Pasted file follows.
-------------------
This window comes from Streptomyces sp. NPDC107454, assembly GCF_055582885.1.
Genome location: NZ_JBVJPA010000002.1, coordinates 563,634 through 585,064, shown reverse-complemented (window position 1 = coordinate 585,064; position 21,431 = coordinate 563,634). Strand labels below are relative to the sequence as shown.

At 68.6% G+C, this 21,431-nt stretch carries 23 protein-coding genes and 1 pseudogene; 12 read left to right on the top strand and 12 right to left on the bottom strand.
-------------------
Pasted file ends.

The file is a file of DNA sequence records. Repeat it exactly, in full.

This window comes from Streptomyces sp. NPDC107454, assembly GCF_055582885.1.
Genome location: NZ_JBVJPA010000002.1, coordinates 563,634 through 585,064, shown reverse-complemented (window position 1 = coordinate 585,064; position 21,431 = coordinate 563,634). Strand labels below are relative to the sequence as shown.

At 68.6% G+C, this 21,431-nt stretch carries 23 protein-coding genes and 1 pseudogene; 12 read left to right on the top strand and 12 right to left on the bottom strand.